when the wife was doing uber during COVID, i saw an option on the app to fund education for drivers. many of the uber drivers i've interacted with were good people with a good head on their shoulders, but uber driving isn't going to pay the bills, and a good education brings value to the table.
15 days ago - Sunday 4/25/21 - 8:35:17 PM EST (GMT-5)
You say the school accepts “a number” of students. Hardly progress for those not accepted. You can’t educate the thousands upon thousands of kids in poorer school by busing them to other schools. I don’t know where you’re getting this idea that putting money into poorer schools isn’t helping. It isn’t helping because it’s not being done. Teacher pay isn’t the same across the board and higher paid teaching jobs are going to draw more involved and qualified teachers. Books and computers in poorer schools will improve access. That’s not rocket science. Better education leads to the higher skill levels you’re claiming are the long term solution, but Republicans don’t want to put any money into that. Instead they worry about his this will impact the rich. You haven’t addressed anything I said about what it takes to help ppl grow their skill set, nor that not everyone has the skills.
15 days ago - Sunday 4/25/21 - 8:36:00 PM EST (GMT-5)
And it’s pretty easy to talk about long term solutions when you have good on the table. Ever try to educate s hungry kid? It doesn’t work.
15 days ago - Sunday 4/25/21 - 8:38:58 PM EST (GMT-5)
Minimum wage is NOT a living wage. This is a problem. If, however, you think you could live on that much money, I’ll shut up.

...meh, I think we both know I won’t


Finally, I don’t think there are bad and evil ppl behind all of this. I think you think you’re doing right by ppl. That this would help. We all do. Doesn’t mean we’re all right. But we have the luxury of debating this because we could both afford to have dinner tonight.
15 days ago - Sunday 4/25/21 - 10:13:45 PM EST (GMT-5)
On Sunday 4/25/21 - 8:35:17 PM camelboy wrote:
Better education leads to the higher skill levels you’re claiming are the long term solution, but Republicans don’t want to put any money into that. Instead they worry about his this will impact the rich. You haven’t addressed anything I said about what it takes to help ppl grow their skill set, nor that not everyone has the skills.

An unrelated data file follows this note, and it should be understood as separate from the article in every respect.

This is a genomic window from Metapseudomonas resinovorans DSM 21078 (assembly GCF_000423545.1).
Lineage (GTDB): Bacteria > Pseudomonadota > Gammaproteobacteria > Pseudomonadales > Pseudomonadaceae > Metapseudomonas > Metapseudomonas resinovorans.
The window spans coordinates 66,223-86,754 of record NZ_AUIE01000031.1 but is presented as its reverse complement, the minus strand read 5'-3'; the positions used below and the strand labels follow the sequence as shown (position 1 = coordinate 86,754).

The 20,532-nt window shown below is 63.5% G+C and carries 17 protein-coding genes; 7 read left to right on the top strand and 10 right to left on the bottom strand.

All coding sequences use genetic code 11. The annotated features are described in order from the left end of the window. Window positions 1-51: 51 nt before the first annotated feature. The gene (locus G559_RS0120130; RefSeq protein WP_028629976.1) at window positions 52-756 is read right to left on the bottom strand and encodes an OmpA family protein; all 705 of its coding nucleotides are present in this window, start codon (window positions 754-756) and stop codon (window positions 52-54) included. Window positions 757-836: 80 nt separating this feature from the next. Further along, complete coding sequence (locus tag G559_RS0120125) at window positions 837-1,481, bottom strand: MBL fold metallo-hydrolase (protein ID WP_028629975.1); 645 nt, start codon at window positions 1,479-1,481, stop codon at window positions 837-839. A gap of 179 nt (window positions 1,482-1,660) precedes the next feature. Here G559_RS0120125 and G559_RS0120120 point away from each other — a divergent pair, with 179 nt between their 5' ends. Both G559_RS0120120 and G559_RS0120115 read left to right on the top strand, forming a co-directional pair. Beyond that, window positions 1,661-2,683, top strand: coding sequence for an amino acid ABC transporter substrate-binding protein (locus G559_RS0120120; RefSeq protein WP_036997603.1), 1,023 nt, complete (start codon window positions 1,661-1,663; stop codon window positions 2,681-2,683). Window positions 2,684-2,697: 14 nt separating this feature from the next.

Republicans favor the school choice solution I mentioned. If you want equal educational opportunities, allow kids to attend the same public schools as the suburban kids, or private schools like the wealthier kids.

Access to education does help people acquire the skills they need to earn living wages and not be working minimum wage jobs to support themselves or their families.

15 days ago - Sunday 4/25/21 - 10:13:55 PM EST (GMT-5)
...and i don't understand where you get the idea that public school spending in poor areas hasn't been happening.

https://www.manhattan-institute.org...
15 days ago - Sunday 4/25/21 - 10:19:46 PM EST (GMT-5)
On Sunday 4/25/21 - 8:38:58 PM camelboy wrote:
Finally, I don’t think there are bad and evil ppl behind all of this. I think you think you’re doing right by ppl. That this would help. We all do. Doesn’t mean we’re all right. But we have the luxury of debating this because we could both afford to have dinner tonight.


That was the point that started all of this discussion. I think there are people on both sides that truly want to improve the lives of those who are struggling, and just have different ideas about the best way to go about it.
15 days ago - Monday 4/26/21 - 10:39:35 AM EST (GMT-5)
On Sunday 4/25/21 - 10:13:55 PM CowDung wrote:
...and i don't understand where you get the idea that public school spending in poor areas hasn't been happening. [link]

Not buying it. There’s clear disparity in education based on location. Can’t tell me differently from what I’ve seen with my own eyes and with the young people in DC who are involved with my agency and my work as a social worker.
Additionally, I’m not fool enough to think that access ends at the schools. I addressed additional access to resources that could come from government programs, funded by the taxes you don’t want rich people to have to pay, or by increasing the minimum wage so that people can gain access to resources, even if it’s just an increased ability to afford to travel to another part of town to get y to them. But maybe my thoughts, as an American citizen,
15 days ago - Monday 4/26/21 - 10:40:46 AM EST (GMT-5)
Living in the nation’s capital don’t count, since the Republicans think I don’t deserve representation in Congress, even though I’m one of more than 700,000 US citizens. More than the number living in Wyoming